Saturation & Hue Accuracy
Very appealing color: Oversaturates reds, greens, and blues somewhat, but leaves other colors (and skin tones) alone.

In the diagram above, the squares show the original color, and the circles show the color that the camera captured. More saturated colors are located towards the periphery of the graph. Hue changes as you travel around the center. Thus, hue-accurate, highly saturated colors appear as lines radiating from the center.
Most consumer digital cameras produce color that's more highly saturated (more intense) than found in the original subjects. This is simply because most people like their color a bit brighter than life. The Konica Minolta Maxxum 5D for the most part takes a more restrained, professional approach, rendering most colors very accurately. (The one exception is reds. Most digital cameras tend to oversaturate reds to some extent, but the 5D does so a bit more than most.) Critical low-saturation colors like Caucasian skin tones are handled well, although Marti's skin color was rendered slightly ruddy-looking in some of our test shots. Users accustomed to the over-bright colors of typical consumer cameras may find the 5D's color handling a little subdued for their tastes, but the camera's saturation control provides nicely fine-grained steps with which to adjust the color to match your personal tastes.

The other important part of color rendition is hue accuracy. Hue is "what color" the color is. On this score, the Konica Minolta 5D did much better than average, producing very hue-accurate color. It does shift cyans towards pure blues slightly, a common tactic by which digital cameras produce better-looking sky colors. Other than that though, the 5D has more accurate color than that of most cameras we test.

Click to see YDSC00643.JPG Click to see YDSC00695.JPG Click to see YDSC00774.JPG
Click to see YDSC00685.JPG

For "real world" results, see our Konica Minolta Maxxum 5D Photo Gallery for more shots taken with the camera.

For more analytical detail on the Konica Minolta 5D's imaging characteristics, read our Imatest results page.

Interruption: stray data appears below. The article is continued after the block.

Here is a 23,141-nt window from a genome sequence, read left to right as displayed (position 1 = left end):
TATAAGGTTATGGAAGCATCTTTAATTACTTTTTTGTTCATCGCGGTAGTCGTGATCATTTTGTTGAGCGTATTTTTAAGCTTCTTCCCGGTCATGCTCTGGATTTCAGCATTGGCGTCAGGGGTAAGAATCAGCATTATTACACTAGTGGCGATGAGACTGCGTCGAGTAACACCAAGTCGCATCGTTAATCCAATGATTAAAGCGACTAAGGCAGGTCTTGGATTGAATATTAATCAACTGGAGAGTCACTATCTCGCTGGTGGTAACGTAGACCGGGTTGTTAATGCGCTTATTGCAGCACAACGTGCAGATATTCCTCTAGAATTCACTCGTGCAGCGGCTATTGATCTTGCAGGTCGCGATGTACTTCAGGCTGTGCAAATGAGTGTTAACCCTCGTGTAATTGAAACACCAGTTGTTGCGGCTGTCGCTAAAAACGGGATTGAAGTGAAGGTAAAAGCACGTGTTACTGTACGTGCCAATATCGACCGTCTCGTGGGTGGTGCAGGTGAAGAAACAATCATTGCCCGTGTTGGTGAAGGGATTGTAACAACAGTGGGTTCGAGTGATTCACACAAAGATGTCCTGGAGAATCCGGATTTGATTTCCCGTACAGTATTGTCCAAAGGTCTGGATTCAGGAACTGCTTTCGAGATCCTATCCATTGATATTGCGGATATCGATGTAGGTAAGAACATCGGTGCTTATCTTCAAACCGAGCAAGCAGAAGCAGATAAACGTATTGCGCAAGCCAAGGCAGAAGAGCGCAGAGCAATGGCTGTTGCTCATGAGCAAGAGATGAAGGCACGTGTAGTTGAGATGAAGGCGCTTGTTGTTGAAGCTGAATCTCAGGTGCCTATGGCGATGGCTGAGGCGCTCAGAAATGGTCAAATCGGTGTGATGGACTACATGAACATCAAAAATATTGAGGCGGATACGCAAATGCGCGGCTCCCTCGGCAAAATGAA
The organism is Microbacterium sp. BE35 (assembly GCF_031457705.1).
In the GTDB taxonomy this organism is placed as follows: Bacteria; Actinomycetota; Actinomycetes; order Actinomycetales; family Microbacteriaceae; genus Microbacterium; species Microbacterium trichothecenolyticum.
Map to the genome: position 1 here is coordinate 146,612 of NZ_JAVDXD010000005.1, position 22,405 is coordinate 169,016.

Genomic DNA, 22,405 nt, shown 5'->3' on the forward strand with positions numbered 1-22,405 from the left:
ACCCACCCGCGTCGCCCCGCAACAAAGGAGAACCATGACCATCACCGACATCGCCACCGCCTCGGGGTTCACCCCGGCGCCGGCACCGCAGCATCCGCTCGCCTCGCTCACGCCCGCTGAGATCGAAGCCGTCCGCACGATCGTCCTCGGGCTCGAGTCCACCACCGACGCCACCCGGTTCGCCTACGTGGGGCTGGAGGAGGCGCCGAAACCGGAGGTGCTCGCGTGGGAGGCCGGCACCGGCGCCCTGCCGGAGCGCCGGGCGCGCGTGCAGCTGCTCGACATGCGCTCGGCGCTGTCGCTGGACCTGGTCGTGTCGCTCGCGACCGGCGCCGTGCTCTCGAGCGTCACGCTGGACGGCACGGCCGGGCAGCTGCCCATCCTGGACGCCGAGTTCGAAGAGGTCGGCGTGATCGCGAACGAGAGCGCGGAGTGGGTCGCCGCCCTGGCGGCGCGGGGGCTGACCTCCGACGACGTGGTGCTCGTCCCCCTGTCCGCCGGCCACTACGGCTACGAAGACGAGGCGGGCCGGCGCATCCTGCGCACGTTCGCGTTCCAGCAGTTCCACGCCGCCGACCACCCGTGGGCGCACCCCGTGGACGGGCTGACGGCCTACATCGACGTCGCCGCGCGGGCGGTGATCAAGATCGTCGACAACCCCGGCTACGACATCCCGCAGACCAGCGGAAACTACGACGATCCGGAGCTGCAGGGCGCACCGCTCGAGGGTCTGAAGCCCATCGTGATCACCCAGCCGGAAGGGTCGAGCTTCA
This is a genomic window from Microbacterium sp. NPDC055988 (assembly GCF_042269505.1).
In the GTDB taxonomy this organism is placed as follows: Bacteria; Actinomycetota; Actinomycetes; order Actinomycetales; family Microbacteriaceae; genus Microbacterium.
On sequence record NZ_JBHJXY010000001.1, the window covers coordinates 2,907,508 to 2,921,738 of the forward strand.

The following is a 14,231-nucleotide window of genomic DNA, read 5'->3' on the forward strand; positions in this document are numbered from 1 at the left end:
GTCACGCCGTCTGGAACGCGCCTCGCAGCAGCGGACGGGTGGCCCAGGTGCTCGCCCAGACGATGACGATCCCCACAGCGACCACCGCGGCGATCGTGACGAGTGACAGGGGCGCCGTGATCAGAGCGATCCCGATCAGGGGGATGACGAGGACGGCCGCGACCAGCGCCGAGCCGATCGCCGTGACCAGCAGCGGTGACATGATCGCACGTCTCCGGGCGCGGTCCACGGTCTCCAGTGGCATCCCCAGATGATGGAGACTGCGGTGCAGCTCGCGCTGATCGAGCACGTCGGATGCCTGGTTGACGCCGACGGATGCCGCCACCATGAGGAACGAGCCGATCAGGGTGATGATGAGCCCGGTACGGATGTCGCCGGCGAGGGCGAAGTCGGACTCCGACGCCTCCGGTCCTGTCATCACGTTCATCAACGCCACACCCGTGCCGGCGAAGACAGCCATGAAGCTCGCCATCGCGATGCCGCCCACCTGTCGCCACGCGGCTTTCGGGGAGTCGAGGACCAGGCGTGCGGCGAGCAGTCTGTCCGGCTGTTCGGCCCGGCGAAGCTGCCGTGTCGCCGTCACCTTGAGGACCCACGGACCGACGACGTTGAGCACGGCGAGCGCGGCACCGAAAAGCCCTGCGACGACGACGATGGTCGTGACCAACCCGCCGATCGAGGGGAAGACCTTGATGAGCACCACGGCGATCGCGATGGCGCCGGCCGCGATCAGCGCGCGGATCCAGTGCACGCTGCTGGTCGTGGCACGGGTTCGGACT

The optical viewfinder is very slightly tight, but more accurate than those of most d-SLRs.

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18mm optical viewfinder
70mm optical viewfinder

The Maxxum 5D's optical viewfinder shows 96-97% of the captured scene. Most digital SLRs show about 95%, relatively few higher-end models have true 100% viewfinders.


Coverage and Range
The Konica Minolta Maxxum 5D's flash offers average illumination, but still effective out to about the 14 foot limit.

Click to see KM5DVFAWO.JPG Click to see KM5DVFATB.JPG
Click to see KM5DINFP3.JPG Click to see KM5DINFSP3.JPG
Normal Flash +1.0
Slow-Sync Mode +0.7
(Relatively strong incandescent room lighting)

Flash coverage at wide angle shows significant vignetting, but the lighting is uniform at telephoto focal lengths.

The flash on the Konica Minolta 5D showed fairly typical exposure characteristics, requiring +1.0 EV exposure compensation on the Indoor Portrait shots shown above, a pretty typical amount for that subject. In normal mode, the flash overpowers the incandescent lights as expected, but balances the two in Slow-sync mode.

8 ft 9 ft 10 ft 11 ft 12 ft 13 ft 14 ft
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ISO 100
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In our low light flash range test (above) the Maxxum 5D's flash did pretty well, with no falloff in brightness until somewhere a bit past 12 feet, even with the relatively "slow" f/5.6 kit lens.